Can Supernatural Mysteries Ever Play Fair?

Reading & Writing


In real life, crimes are frightening; they upset and disorient and rob you of faith in your fellow humans. There’s an element of fatality and strangeness and ‘Why me?’-ism that encourages superstitious thinking. We don’t tell ourselves that in say, London, which is nudging 9 million, it’s statistically amazing that there are 90 gun crimes a year and fewer fatalities. We fall back on myths and anecdotal evidence and tales of good and bad luck.

So it’s no surprise that crime combines easily with the supernatural. Yet crime stories abide by rigid rules, and supernatural stories set out to break them. When we venture into the world of the uncanny, we find ourselves faced with the inexplicable. Crime novels usually seek to explain all.

But there are clear and constant crossovers. Sir Arthur Conan Doyle’s Holmes stories are drenched in an atmosphere of supernatural dread (none more so than ‘The Case of Lady Sannox’).  Victims go mad, footprints appear and locked rooms are breached. Sherlock thrives on the seemingly impossible, and even though explanations are ultimately provided, we readers never quite buy into the solutions. We remember the hound of the Baskervilles as a supernatural creature, no matter how much we are told otherwise.

The opening circumstances of a crime are always remembered better than the solution. Why else would the Marie Celeste, the Bermuda Triangle and the crimes of serial killers fascinate so? We ask ourselves ‘How could this happen?’ Surely some greater evil hangs over the players?

If we look to writers like HG Wells and Rudyard Kipling, we find tales that combine both elements in perfect balance. In particular I recall a Kipling tale of a man who grinds a cigarette stub out on a statue of Hanuman. He’s attacked by a leprous beggar and contracts an illness, but this simple cause-and-effect story is complicated by leper’s supernatural power to remove what is effectively a curse.

The first truly occult detective was Dr Martin Hesselius, who appeared in Sheridan Le Fanu’s collection ‘In A Glass Darkly’, but William Hope Hodgson’s Carnacki the Ghost-Finder is probably the best-known Golden Age dark detective, and he was quickly followed by occult crime fiction from Sax Rohmer, Dennis Wheatley, Robert E Howard and many others. Excellent, underrated authors like Steve Rasnic Tem and Kim Newman keep the spirit of the ghost ‘tecs alive in the present day.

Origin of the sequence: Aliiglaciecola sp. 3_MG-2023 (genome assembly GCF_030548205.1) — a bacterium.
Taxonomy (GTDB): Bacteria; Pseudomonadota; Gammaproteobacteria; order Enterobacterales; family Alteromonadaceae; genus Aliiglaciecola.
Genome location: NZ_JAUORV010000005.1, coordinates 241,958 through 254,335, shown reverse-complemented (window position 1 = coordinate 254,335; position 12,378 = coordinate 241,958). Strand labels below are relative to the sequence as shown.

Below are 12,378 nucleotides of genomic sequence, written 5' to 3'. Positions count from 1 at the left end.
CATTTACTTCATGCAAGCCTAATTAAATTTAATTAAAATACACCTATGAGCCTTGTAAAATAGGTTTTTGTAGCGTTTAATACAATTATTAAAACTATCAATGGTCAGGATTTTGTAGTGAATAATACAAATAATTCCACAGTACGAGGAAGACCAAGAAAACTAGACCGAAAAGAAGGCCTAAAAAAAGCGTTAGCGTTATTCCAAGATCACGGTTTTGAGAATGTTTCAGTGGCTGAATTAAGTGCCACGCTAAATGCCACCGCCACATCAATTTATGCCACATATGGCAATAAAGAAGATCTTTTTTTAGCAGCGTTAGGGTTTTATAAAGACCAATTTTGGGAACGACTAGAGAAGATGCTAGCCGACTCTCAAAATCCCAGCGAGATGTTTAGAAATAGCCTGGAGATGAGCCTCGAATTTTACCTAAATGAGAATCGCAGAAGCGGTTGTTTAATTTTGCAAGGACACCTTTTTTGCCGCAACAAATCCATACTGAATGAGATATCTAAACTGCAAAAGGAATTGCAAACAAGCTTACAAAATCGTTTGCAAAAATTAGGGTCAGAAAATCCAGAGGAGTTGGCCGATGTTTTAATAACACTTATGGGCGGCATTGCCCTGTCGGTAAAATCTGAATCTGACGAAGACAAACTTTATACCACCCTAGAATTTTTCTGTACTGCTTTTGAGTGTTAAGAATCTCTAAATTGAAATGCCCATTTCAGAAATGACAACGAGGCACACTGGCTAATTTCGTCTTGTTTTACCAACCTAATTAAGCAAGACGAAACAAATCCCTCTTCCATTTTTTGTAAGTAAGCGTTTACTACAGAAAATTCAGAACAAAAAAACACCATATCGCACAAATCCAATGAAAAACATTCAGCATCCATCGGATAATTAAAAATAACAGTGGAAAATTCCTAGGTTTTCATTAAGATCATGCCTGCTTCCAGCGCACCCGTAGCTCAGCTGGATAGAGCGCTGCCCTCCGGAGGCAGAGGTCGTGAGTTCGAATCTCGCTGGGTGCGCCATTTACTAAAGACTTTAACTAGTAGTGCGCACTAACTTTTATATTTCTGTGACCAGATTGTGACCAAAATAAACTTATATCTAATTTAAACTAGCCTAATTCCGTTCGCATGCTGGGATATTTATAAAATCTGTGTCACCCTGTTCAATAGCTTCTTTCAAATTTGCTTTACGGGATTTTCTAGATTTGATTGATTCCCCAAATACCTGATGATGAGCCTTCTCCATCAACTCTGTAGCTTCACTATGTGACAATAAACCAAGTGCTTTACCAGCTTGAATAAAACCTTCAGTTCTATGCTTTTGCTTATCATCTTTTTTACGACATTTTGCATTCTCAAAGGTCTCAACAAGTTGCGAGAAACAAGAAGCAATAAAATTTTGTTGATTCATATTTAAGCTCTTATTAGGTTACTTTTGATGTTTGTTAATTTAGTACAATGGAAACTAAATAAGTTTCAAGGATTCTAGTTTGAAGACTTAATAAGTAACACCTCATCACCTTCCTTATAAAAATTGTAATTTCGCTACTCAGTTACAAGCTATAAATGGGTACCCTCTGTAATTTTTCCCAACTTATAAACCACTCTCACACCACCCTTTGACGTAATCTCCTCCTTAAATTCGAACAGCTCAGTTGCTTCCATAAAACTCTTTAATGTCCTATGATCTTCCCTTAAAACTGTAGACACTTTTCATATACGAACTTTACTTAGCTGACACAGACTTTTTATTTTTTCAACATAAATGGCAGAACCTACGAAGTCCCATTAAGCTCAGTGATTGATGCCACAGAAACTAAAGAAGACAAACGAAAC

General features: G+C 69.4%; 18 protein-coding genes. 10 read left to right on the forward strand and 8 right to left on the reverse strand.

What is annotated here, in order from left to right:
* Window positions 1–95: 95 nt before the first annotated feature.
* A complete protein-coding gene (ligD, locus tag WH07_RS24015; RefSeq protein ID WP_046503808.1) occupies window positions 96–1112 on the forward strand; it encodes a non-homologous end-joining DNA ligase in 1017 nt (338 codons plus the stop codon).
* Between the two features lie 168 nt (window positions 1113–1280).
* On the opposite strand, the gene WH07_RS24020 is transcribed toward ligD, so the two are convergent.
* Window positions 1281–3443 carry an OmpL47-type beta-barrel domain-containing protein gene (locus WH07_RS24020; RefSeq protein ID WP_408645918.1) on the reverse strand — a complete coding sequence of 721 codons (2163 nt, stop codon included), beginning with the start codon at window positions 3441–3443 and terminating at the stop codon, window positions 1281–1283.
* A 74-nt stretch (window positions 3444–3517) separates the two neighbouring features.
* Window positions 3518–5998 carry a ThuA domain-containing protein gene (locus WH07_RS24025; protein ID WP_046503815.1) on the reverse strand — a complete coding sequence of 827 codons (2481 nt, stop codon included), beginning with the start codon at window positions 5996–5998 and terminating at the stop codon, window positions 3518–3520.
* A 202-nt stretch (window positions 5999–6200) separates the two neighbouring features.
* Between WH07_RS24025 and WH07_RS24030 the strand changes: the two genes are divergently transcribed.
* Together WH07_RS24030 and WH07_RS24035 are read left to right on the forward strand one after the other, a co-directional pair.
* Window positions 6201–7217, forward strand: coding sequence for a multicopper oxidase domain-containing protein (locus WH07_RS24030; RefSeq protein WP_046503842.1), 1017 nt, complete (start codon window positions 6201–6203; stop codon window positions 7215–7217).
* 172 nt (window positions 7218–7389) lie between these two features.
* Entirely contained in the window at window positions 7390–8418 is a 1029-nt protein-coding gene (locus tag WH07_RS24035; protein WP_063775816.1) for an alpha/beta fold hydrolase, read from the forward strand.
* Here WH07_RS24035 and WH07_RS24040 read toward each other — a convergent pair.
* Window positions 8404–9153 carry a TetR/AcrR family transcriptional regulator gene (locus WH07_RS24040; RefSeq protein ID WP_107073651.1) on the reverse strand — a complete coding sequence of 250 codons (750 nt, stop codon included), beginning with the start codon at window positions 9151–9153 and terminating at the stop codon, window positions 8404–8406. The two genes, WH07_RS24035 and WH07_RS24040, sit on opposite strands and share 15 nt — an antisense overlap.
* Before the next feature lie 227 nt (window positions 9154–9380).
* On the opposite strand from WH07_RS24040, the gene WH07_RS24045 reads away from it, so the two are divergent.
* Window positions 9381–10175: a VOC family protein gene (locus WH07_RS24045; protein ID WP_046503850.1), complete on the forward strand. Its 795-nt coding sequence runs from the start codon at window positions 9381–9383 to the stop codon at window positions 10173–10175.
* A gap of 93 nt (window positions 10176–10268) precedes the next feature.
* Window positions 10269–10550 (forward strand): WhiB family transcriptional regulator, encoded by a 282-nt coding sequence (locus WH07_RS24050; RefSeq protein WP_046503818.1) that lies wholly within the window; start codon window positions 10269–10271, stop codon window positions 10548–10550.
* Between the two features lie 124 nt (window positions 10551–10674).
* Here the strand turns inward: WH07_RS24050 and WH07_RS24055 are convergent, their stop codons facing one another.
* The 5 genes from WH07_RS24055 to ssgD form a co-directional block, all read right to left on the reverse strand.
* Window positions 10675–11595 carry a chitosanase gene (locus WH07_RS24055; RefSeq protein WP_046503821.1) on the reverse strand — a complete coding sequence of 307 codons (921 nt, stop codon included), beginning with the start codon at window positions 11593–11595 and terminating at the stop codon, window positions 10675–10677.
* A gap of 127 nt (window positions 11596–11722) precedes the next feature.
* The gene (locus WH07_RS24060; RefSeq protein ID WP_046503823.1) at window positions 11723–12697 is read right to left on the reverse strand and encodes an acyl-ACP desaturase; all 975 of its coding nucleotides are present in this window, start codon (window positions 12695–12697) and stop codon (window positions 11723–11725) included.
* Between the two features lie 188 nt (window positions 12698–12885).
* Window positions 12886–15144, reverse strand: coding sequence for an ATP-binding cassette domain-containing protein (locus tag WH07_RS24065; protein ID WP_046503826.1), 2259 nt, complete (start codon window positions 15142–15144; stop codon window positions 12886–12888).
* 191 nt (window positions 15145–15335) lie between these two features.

Thomas Tryon combined murder and spiritual carnage in his first novel, ‘The Other’, which concerned a Russian grandmother teaching a dangerous game to two brothers, one gifted, one harmful. The narrative contains a mid-tale twist that organically introduces the supernatural. His next novel, ‘Harvest Home’, used supernatural tropes to occupy ‘Wicker Man’ territory. A family relocates to a perfect American town, but the idyllic setting proves deceptive. They have come to enjoy the nation’s old ways, and get exactly what they wish for – at a price. Their dilemma is presented so appealingly that the reader cannot help but empathise, and is lured into the same nightmarish trap. A recurring theme of the supernatural crime story is ‘Be careful what you wish for’. You’ll soon want to give the gift back.

If we want to believe that criminals have almost supernatural powers, we can turn to many examples on film. ‘Halloween’ is virtually a straightforward crime thriller, operating as a standard serial killer flick for most of its length, until the murderer proves increasingly unstoppable.

But there’s another important element required that was added by both the book and film of ‘Rosemary’s Baby’. Here we have an unusual mystery with a strong psychological angle; what exactly is wrong with Rosemary’s pregnancy, and who has caused this to happen? Even though our worst suspicions are confirmed, author Ira Levin provided surprises worthy of the best whodunits – in particular, it’s the flawed humans who provide the evil. No wonder ‘The Exorcist’ took this approach to the ultimate conclusion and went fully supernatural. It still has a lot of page-time devoted to a detective.

In the last few years there have been some wonderful films that have puzzled and frightened in equal measure. In ‘The Others’ we, the viewers, are given strict rules by the lady of the house, Nicole Kidman; do not open one door without the other being closed, never allow daylight in, and so on – but the solution to the mystery is a twist that makes a supernatural explanation not only fair and reasonable but inevitable. ‘The Orphanage’ takes the reverse approach, presenting us with inexplicable images that turn out to have been caused by a terrible moment of human tragedy. The supernatural is used here to elevate what appears to be a straightforward murder mystery to the level of Greek tragedy. In ‘Darkness’ a family move into a haunted house, but the cause of the haunting has its roots in the actions of criminally-minded men. One of my favourites is ‘Skeleton Key’, a deep-South overheated gothic with wonderful atmosphere and a great punchline.